Emmy Noether Lectures

2004 Lecturer: Svetlana Katok

Symbolic dynamics for geodesic flows

At the dawn of modern dynamics, in the 1920s, E. Artin and M. Morse discovered that geodesics on surfaces of constant negative curvature may be described by sequences of symbols via certain “coding” procedures. They found one of the first instances of what much later became widely known as “chaotic” behavior. Artin’s code of geodesics on the modular surface is closely related to continued fractions. Morse’s procedure is more geometric and more widely applicable. For 80 years these classical works provided inspiration for mathematicians and a testing ground for new methods in dynamics, geometry and combinatorial group theory. Major contributions were made by R. Bowen, C. Series, R. Adler and L. Flatto who interpreted and expanded the classical works in the modern lan guage of symbolic dynamics.
Quite surprisingly, there was room for new results in this well-developed area. Even more surprisingly, Gauss reduction theory leads to a variant of continued fractions that provides a particularly elegant coding of geodesics on the modular surface. This, in turn, brings about new connections with topological Markov chains that, mysteriously, are related to the five Platonic solids.
Brief Biography:
Svetlana Katok grew up in Moscow in an environment saturated by mathematics: family, mathematical circles at the university, special mathematical schools, mathematical olympiads. She was especially influenced by her father Boris Rosenfeld, a renowned geometer and one of the most distinguished historians of science in the world. At the early age of thirteen, she decided to become a professional mathematician. She earned an M.A. with honors from Moscow State University in 1969. Her first published paper, based on her master’s thesis, was reviewed by Jurgen Moser. However, due to the anti-Semitic and anti-intelligentsia policies of the time, she was denied admission to the university Ph.D. program and worked for several years in the area of early and secondary mathematical education.
After emigrating to the United States in 1978, she returned to research mathematics and entered the Ph.D. program at the University of Maryland. She changed her research area from dynamical systems to number theory and completed her degree under Don Zagier in 1983. She was awarded an NSF postdoc and was associated with Caltech and four campuses of the University of California before moving to Penn State in 1990, where she was promoted to full professor in 1993. Her mathematical interests center on the interaction between number theory, geometry and dynamical systems with the latter field, her first mathematical specialty, coming to the fore in the last decade.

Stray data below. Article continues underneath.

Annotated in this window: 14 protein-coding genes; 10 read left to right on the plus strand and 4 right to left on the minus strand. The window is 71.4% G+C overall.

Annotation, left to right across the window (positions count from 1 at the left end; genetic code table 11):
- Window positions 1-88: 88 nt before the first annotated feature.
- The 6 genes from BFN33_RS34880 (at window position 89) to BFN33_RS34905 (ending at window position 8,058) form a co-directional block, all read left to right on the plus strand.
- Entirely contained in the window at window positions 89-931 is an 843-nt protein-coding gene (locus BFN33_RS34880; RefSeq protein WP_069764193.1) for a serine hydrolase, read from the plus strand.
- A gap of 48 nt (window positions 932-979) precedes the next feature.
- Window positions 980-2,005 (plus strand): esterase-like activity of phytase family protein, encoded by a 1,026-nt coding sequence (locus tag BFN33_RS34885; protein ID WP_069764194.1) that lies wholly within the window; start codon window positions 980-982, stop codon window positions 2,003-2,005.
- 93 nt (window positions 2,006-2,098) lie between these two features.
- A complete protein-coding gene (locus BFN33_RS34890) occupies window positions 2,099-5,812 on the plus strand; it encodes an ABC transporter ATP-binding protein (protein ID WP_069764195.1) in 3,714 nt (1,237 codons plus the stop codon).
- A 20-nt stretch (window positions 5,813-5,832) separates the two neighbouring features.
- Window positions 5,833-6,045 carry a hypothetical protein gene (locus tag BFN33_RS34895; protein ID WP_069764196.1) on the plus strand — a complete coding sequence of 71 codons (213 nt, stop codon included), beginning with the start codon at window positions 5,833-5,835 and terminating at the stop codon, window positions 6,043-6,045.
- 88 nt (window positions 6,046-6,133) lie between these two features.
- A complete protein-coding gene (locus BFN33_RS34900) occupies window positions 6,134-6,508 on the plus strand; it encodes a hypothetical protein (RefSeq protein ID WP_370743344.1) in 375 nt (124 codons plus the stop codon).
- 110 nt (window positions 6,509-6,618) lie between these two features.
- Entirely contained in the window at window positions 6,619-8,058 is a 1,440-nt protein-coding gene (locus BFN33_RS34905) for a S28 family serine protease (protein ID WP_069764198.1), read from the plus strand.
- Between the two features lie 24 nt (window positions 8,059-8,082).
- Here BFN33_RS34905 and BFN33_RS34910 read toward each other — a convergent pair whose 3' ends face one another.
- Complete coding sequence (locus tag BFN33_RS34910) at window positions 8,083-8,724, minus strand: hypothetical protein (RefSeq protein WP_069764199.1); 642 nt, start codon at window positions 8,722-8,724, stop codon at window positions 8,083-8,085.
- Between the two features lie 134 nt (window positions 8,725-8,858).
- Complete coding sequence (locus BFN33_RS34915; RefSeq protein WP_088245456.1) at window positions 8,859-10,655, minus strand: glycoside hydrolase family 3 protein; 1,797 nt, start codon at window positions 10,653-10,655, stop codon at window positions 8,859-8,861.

She has a life-long interest in mathematical education, which has borne such diverse fruits as innovative programs for primary school students from the Soviet period, the popular graduate text Fuchsian Groups and the unique MASS program for undergraduates at Penn State that she created together with her husband Anatole Katok. The topics of her many invited talks are quite varied, ranging from her mathematical research to models for integrating research into the undergraduate experience. In 1995 she foundedERA-AMS, the first electronic-only AMS journal, and is managing editor of the journal. She has been a member of the Editorial Board of the Journal of the Institute of Mathematics of Jussieusince 2000. She has served on many AMS, NSF and NRC committees and panels and was a Member-at-Large of the AMS Council for 1993-1996. In 2001 she received the Eberly College of Science Alumni Society Distinguished Service Award.
She has three children whose careers range from operations research to software development and architecture to classical singing.